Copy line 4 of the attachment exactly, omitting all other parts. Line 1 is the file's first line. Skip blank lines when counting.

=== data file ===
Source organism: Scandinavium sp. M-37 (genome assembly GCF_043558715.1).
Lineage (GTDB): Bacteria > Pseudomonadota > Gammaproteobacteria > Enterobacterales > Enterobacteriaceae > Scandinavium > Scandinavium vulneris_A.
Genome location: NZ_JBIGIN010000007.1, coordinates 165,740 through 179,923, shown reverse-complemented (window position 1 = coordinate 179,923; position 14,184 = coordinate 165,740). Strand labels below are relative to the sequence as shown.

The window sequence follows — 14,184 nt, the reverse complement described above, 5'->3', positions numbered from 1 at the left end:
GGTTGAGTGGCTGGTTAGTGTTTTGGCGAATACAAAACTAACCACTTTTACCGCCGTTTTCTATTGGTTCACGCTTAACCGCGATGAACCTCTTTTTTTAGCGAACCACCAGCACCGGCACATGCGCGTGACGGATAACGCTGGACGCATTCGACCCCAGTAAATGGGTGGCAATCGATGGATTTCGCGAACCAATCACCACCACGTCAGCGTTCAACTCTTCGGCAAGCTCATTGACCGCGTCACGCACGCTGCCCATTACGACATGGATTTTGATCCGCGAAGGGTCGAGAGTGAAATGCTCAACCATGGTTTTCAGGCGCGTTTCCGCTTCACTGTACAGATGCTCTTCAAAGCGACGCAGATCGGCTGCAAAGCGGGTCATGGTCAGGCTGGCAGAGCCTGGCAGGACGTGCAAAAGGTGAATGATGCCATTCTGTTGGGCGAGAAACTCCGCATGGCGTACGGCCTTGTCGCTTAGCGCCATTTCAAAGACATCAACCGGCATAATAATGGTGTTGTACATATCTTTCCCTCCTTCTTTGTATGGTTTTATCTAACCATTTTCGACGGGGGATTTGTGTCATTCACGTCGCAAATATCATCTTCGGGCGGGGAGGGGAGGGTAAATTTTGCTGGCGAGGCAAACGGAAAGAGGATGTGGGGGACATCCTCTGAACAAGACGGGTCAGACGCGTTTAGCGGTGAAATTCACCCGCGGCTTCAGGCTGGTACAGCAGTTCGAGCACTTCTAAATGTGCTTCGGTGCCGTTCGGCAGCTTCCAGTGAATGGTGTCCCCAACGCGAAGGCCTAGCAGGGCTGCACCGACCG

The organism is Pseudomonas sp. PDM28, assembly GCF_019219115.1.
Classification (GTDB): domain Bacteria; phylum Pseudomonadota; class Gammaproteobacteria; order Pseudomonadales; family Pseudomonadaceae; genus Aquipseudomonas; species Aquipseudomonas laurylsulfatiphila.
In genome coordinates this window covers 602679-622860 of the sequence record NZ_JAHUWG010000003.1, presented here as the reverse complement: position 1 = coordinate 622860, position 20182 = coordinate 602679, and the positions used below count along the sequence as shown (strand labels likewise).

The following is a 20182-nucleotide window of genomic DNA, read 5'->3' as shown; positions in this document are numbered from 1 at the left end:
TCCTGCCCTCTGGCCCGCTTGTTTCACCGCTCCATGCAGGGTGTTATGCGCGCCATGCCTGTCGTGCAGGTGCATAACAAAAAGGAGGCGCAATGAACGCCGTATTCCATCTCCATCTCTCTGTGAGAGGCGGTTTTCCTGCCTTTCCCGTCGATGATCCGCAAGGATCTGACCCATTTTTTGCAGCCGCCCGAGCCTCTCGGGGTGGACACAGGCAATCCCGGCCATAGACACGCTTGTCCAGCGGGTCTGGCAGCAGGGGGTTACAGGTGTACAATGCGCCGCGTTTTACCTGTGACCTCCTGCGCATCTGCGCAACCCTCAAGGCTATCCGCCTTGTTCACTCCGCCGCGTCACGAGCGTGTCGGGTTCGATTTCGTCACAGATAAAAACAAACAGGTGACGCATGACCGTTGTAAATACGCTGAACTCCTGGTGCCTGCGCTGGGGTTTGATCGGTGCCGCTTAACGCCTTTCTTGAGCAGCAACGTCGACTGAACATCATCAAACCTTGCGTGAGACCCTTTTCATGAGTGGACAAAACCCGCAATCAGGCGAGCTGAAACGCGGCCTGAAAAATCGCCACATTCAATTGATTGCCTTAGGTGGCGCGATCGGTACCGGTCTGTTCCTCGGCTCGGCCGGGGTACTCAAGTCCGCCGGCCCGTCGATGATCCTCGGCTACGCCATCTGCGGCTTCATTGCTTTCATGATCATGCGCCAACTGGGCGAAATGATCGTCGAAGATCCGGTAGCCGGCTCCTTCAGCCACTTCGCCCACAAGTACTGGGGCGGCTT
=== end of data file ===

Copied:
The window sequence follows — 14,184 nt, the reverse complement described above, 5'->3', positions numbered from 1 at the left end: